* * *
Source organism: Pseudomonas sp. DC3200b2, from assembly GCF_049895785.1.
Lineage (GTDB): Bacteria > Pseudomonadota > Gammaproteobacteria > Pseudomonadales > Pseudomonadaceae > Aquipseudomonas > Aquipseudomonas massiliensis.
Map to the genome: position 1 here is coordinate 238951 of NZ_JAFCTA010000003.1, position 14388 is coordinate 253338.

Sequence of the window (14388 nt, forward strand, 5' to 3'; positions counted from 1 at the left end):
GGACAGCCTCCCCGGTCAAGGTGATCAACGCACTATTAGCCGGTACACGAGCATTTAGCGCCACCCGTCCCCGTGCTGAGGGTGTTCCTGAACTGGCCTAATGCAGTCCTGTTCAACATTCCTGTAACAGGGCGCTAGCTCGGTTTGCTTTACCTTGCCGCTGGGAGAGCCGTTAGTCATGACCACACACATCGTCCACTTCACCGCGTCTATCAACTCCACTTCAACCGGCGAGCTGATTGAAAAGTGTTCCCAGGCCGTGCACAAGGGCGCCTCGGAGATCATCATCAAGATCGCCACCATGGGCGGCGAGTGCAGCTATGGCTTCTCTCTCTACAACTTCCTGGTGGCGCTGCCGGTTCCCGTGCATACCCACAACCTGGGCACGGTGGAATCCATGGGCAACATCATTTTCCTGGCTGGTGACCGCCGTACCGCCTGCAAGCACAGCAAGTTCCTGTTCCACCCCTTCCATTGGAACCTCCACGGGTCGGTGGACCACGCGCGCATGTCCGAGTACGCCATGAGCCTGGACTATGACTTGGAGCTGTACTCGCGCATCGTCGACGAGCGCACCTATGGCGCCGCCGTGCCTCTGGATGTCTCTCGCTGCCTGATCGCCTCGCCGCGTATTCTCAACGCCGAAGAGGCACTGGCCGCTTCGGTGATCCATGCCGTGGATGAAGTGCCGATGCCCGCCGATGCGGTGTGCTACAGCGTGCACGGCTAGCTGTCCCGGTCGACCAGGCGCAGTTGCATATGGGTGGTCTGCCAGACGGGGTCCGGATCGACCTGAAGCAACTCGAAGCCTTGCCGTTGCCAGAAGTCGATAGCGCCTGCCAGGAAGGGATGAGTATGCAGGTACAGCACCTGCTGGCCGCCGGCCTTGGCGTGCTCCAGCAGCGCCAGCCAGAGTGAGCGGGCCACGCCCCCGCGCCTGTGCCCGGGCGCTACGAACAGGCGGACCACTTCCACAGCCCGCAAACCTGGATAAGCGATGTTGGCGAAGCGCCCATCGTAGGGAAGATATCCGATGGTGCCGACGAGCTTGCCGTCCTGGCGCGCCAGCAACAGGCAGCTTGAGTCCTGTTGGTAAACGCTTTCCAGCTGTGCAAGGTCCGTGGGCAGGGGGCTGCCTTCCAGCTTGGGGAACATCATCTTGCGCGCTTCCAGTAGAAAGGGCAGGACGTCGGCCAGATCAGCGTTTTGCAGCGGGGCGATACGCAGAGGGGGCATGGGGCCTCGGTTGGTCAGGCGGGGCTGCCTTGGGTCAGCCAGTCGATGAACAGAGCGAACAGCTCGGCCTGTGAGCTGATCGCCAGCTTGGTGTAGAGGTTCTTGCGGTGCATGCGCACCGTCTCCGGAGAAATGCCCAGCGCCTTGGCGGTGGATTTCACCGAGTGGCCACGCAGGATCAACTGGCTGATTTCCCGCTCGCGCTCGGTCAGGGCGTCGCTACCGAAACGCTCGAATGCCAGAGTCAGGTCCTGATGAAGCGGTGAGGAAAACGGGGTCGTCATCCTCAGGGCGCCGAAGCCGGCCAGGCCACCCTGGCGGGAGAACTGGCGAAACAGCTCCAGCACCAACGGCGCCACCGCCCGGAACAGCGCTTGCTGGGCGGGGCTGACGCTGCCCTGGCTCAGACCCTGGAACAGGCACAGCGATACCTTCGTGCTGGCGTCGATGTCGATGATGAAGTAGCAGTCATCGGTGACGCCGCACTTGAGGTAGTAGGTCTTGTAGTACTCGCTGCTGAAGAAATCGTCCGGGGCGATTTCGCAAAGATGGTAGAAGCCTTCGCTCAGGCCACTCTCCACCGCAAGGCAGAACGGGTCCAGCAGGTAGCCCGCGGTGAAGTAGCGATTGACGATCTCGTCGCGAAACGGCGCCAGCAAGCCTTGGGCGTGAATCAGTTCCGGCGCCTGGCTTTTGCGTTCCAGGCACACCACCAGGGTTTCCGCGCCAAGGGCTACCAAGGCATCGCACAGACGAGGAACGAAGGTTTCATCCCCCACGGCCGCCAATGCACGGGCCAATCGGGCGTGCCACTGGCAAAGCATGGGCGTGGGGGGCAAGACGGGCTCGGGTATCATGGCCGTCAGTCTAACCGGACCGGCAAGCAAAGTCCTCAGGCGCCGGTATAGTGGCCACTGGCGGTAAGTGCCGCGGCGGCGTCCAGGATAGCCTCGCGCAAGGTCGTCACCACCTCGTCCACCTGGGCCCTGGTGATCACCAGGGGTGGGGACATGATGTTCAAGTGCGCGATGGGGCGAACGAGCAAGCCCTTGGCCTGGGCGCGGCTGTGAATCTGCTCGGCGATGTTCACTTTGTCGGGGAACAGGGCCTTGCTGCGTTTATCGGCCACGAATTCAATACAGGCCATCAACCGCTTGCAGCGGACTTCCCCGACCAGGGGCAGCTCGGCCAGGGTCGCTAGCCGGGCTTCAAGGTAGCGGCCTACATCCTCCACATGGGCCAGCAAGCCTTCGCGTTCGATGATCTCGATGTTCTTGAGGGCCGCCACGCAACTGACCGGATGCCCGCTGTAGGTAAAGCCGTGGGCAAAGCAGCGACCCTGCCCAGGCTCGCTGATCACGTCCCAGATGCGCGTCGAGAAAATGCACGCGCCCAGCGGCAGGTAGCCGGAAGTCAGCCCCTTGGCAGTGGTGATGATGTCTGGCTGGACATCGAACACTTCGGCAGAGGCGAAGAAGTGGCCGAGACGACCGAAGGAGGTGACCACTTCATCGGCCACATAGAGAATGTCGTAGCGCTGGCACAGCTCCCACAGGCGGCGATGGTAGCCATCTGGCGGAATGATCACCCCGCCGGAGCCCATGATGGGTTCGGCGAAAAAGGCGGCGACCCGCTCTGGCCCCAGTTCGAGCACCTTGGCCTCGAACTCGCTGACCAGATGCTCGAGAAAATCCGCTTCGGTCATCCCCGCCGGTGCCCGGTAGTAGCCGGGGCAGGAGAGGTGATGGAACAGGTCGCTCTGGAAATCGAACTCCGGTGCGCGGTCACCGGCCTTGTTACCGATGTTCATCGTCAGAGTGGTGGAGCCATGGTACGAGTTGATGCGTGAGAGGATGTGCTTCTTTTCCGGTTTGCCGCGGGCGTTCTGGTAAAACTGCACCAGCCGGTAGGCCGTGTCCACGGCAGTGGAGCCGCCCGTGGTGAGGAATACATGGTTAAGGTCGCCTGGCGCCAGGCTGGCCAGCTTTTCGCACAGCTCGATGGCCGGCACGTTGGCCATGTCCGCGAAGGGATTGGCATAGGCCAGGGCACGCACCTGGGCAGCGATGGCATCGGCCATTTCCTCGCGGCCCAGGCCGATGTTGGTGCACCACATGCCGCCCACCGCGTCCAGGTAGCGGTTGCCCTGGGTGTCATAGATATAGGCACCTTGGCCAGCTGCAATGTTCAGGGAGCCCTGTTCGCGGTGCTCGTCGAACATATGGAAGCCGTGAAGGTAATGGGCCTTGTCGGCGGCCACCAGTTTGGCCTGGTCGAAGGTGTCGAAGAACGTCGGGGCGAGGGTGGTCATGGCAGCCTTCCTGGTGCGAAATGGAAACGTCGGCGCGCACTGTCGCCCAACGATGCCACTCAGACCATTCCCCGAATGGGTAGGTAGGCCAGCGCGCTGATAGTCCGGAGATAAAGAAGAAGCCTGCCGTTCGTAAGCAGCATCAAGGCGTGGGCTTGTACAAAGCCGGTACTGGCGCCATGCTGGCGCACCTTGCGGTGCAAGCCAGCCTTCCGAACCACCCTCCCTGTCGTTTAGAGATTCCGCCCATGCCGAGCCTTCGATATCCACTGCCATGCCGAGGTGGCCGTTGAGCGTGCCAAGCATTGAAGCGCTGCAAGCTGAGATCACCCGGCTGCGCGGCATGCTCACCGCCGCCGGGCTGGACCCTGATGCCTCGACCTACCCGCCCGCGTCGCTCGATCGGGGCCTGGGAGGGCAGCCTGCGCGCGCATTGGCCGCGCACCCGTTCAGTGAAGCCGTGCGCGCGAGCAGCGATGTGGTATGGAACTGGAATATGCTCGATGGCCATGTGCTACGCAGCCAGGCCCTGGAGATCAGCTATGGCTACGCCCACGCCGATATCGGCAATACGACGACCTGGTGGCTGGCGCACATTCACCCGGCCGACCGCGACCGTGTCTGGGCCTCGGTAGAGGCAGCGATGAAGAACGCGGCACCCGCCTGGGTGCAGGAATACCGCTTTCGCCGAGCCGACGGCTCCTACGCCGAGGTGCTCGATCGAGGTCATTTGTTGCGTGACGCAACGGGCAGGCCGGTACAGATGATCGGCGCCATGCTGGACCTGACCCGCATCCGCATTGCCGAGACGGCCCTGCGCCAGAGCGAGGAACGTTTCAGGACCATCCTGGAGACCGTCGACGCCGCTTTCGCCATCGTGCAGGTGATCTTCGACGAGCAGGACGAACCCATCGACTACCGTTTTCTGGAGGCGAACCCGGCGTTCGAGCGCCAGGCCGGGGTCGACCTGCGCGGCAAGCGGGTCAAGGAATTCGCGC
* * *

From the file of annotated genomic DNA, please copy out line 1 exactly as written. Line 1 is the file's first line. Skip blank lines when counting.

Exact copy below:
Source organism: Pseudomonas sp. DC3200b2, from assembly GCF_049895785.1.